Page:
Wide-open approach to Smallmouth Bass

I remember 20 years ago when I decided to get serious about catching smallmouths. I did my homework first, and then started the on-the-water training. I was wide open to learning and was taking it all in to better understand this fascinating finned creature. I guess it was in my blood, because long before I was part of this world dad had spent a lot of time on good smallmouth lakes, namely the boundary waters and other pristine lakes of northern Minnesota pursuing the smallies via canoe.

The common thread to my research was to be ultra-stealthy in the approach and bait choice. For instance, in clear water I’ll use natural colors. Remember to not spook the fish and to always be quiet and move slowly. Stay quite a distance away from a suspected area too and make long casts.

This common advice turned out to be sage advice. As I followed it I became more confident, as it did pay off on the clear-water lakes of central and northern Minnesota as well as Rainy Lake. If the fish were occupying a shallow-water hump, I’d stop the outboard a ways from it. I would then deploy the trolling motor and slowly slip toward the humps with my trolling motor, all the while making very long casts.

When my Storm Chug Bug finally arrived in the strike zone it would get smashed before the ripples faded away. Then the fight was on. And after a few heart-pounding minutes we’d slide the net underneath the “acrobat,” if we were lucky.

But if you pay close attention during a fight, you will notice a few things. Often, if that hump were occupied with a school of bass, then they would follow the hooked one and attempt to steal the bait from its mouth. Sometimes you would catch two on the same lure. As the commotion went on, all the active fish would come to the edge of the boat. Once they saw the boat they seem to disappear into the depths below. With all those active fish around you’d think it would’ve been easy to catch them like never before.

It turns out to be the opposite.

There could’ve been 20 fish; it didn’t seem to matter. You could try for 30 minutes with all kinds of different techniques and lures and still no other fish would be interested. You know that they are there, but why won’t even one more of them bite now? It’s definitely a head-scratcher.

After this happens time after time, you then have to wonder if you can capitalize and catch one of the buddies that come up to the boat. And sure enough, with all that commotion below, some of the other bass do hit the baits that are right down there, and quickly. But surely they must see the boat too. So, as this technique is successful more and more all over the Upper Midwest, it does throw a little wrinkle in the “ultra-stealthy” approach.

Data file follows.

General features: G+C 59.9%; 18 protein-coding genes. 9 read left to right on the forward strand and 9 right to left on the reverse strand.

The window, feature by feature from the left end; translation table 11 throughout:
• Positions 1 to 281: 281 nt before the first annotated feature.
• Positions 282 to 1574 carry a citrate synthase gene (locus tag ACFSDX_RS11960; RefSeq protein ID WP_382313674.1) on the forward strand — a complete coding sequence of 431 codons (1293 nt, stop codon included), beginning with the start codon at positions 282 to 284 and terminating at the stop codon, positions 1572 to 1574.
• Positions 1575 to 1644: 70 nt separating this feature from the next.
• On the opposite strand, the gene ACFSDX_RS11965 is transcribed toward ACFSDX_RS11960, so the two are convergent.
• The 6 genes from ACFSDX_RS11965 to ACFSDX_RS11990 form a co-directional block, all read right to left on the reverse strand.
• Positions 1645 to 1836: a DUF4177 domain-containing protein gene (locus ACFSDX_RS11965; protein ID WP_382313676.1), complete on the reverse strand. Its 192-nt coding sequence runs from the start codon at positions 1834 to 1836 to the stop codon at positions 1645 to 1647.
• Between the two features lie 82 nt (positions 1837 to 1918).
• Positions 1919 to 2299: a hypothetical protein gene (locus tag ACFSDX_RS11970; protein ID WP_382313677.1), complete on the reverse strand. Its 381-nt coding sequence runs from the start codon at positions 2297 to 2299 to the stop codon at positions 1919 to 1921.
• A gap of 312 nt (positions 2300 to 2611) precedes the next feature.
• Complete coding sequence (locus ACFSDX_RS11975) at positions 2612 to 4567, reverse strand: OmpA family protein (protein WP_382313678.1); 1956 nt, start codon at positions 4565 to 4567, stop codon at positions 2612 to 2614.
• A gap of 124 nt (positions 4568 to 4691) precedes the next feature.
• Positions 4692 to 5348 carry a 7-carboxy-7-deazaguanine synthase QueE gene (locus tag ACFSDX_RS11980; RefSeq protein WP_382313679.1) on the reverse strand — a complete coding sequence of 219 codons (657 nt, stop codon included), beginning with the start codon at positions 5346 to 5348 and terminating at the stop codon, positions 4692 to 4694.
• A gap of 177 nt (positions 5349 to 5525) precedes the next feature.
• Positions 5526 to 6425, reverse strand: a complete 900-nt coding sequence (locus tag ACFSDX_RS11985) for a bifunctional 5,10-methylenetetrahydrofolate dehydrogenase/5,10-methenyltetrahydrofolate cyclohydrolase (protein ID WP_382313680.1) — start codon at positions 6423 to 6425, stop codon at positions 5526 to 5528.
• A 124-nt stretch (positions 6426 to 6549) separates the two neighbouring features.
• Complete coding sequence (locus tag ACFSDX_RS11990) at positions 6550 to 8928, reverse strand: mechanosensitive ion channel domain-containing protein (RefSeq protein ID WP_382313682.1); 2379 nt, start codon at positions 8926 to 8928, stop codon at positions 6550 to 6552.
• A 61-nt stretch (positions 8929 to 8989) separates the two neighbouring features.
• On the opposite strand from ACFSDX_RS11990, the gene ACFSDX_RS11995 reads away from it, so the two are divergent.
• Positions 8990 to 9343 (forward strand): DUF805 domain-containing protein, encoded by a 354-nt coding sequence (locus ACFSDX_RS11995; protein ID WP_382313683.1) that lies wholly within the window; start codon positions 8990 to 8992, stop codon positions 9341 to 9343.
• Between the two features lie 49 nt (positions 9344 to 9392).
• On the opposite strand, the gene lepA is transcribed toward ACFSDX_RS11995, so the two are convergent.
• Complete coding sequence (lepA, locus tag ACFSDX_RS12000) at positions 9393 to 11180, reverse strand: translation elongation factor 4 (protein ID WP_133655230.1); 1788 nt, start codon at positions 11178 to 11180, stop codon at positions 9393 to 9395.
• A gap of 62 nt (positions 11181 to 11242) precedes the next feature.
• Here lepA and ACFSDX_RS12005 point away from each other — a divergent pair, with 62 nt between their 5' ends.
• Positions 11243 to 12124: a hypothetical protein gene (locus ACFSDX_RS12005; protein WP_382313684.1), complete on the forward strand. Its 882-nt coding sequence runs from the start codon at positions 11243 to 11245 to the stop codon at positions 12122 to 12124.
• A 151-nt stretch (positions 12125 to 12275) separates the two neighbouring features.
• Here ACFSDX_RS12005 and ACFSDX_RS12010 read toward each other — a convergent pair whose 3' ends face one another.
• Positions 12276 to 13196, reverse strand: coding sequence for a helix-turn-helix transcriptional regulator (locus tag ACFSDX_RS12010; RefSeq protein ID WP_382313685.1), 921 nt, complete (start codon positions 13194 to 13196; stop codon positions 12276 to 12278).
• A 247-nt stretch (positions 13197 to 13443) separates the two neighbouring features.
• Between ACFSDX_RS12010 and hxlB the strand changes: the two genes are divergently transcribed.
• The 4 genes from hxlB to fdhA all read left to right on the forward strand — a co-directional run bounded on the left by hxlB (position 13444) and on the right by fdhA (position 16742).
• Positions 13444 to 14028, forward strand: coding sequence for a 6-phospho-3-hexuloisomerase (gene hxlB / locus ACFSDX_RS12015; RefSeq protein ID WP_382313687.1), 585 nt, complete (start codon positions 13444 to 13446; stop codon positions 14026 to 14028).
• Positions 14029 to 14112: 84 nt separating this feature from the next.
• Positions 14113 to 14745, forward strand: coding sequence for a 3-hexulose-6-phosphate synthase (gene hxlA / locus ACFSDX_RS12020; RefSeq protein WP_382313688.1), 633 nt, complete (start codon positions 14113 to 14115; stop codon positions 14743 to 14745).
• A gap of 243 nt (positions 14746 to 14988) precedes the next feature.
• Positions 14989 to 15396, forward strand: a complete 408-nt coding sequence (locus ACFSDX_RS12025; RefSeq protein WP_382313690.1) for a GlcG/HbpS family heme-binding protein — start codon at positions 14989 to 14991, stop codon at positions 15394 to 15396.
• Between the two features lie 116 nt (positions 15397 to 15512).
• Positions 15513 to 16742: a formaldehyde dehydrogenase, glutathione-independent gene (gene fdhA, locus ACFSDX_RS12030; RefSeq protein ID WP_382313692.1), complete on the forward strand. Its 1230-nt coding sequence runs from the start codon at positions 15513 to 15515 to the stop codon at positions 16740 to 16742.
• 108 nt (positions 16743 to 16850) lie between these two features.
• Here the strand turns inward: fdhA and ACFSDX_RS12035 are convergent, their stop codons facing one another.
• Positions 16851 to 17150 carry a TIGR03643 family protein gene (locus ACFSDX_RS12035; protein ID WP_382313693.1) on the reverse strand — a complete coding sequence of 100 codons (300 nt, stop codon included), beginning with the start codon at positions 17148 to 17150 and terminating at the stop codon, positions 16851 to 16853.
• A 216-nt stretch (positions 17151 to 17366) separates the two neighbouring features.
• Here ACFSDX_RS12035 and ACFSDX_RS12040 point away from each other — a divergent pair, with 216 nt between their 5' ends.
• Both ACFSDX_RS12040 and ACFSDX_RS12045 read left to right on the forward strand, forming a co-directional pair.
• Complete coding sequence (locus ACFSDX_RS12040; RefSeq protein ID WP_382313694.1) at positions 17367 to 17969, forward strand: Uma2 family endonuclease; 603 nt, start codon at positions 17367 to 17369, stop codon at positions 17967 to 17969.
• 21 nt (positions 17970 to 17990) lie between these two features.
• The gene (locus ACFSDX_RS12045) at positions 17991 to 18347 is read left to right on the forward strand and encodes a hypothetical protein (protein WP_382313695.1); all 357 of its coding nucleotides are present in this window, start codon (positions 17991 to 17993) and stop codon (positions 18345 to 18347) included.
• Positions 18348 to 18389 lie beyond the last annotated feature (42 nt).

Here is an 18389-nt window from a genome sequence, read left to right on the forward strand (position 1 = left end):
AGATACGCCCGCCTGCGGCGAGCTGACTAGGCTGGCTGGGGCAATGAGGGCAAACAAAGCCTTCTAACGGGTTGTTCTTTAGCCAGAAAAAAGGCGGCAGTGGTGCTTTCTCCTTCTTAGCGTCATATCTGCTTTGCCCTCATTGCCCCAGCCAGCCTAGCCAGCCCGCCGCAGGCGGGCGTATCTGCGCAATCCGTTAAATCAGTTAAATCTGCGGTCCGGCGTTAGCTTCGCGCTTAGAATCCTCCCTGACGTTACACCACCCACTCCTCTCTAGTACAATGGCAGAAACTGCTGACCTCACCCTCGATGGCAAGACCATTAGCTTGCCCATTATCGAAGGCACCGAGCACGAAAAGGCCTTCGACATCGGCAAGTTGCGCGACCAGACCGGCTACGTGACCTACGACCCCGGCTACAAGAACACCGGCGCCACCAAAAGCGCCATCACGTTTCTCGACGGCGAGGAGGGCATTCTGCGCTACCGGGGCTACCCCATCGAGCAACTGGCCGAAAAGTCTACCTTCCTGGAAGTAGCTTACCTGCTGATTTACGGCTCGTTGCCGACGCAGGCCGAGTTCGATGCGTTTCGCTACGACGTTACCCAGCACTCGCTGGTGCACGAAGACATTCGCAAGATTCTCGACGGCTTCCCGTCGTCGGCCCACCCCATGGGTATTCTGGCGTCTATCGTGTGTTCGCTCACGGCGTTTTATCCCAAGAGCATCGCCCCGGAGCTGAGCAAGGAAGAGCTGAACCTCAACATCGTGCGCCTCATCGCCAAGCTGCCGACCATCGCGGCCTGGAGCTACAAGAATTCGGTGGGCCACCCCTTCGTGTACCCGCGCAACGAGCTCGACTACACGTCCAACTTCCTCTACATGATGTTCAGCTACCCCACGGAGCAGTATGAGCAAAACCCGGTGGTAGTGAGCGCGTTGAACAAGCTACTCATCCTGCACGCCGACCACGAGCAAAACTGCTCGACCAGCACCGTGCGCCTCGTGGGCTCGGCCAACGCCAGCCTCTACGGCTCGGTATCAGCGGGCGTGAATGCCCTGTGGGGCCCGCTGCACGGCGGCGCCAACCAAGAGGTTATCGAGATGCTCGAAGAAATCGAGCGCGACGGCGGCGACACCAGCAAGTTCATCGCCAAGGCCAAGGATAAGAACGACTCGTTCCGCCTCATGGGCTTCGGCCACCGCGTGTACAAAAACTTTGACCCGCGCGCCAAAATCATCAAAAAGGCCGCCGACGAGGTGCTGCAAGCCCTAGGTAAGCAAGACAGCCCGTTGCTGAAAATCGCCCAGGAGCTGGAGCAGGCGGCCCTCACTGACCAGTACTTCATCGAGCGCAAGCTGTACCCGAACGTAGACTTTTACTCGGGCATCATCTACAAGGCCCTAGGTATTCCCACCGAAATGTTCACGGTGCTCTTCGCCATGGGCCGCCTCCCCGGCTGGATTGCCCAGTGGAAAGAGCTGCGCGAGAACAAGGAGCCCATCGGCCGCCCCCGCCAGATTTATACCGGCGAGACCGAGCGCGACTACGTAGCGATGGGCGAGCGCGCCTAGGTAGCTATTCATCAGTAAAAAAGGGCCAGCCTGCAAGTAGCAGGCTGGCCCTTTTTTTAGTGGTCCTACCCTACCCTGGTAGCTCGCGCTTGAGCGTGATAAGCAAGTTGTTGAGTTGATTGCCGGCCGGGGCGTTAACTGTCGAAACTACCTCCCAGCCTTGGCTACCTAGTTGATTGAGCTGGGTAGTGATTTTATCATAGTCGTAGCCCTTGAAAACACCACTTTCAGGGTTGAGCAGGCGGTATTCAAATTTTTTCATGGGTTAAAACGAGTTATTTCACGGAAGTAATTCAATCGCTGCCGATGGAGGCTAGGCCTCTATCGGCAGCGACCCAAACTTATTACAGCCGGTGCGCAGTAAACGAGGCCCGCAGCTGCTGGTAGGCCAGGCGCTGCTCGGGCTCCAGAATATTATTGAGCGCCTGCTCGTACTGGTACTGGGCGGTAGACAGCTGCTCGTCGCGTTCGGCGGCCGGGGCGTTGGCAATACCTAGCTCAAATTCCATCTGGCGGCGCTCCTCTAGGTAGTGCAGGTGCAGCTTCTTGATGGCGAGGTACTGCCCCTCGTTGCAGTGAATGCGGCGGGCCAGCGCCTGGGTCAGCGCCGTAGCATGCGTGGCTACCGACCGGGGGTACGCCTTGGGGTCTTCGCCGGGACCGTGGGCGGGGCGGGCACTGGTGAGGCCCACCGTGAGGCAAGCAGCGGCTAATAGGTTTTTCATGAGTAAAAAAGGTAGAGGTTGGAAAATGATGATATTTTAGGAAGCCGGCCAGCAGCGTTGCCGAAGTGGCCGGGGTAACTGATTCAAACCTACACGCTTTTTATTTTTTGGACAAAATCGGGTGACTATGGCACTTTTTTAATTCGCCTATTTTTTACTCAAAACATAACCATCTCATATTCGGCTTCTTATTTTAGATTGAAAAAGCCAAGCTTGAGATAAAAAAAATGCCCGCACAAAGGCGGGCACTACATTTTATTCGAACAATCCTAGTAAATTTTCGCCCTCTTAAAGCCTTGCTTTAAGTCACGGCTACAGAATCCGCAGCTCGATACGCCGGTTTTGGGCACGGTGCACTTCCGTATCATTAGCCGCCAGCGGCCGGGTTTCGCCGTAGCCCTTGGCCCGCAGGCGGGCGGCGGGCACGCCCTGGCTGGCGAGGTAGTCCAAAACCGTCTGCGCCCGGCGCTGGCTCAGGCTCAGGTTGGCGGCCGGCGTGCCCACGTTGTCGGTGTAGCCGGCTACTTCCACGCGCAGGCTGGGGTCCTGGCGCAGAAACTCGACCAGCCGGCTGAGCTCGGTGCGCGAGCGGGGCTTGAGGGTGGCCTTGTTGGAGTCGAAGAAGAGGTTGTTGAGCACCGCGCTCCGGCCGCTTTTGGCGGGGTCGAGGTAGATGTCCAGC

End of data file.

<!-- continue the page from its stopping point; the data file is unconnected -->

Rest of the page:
Once while prefishing for the Canadian Bass Championship on Rainy Lake, my partner and I found a good school of fish along a significant shoreline. Calm, sunny conditions allowed us to watch as the school of bass literally followed us down the bank as we trolled. The boat didn’t scare them away; it almost attracted them to it. I’m not sure if it was the stainless steel prop reflecting in the water as it slowly turned as we went or what. But as we recognized this we were able to catch some of these followers using various techniques. Then all of a sudden there was a fight to be the guy in the back of the boat. This was yet another wrench thrown in to the stealthy method.

There are also times during the year that you can catch bass directly under a boat. And I’m not talking about fishing bedding bass or drop-shotting real deep; I’m referring to 8 to 12 feet of water. There seems to be a little comfort factor (distance) that smallies need to be in in order to bite. When they are in these depths, sometimes the best cast is one that falls next to the boat. Lifelike lures such as the Northland Mimic Minnow, hair jigs such as the VMC DM Marabou Jig, or small Impulse tubes, will all work. Thus, making more ways and to catch a smallmouth bass pretty much wide open. Remember, they have amazing eyesight, can cover the water column with ease and are generally willing to bite.

The best thing you can do is to be prepared and adapt every single time you’re on the water. Sure there are times that the jerkbait works great on the proverbial windy point, but I’ve also seen poppers kill them while the lake was rolling from the wind. I’ve also seen crankbaits work when there was a flat calm and it was sunny. I’m not saying be completely random in your approach, but do keep an open mind. And if you are in a rut, throw something that you don’t normally do. For instance, my nephew Dylan caught big fish of the tournament throwing more of a largemouth-type bait and color. The Terminator swim jig in their Black and Blue isn’t the typical clear-water smallmouth lure. Clear water screams for natural colors and sizes, but on this calm, sunny day we both were pleasantly surprised with the hefty smallmouth caught.

Again, don’t throw everything you’ve learned out the window, but keep the door open to possibility. This will surely help you become more consistent each time you face a new day on the water.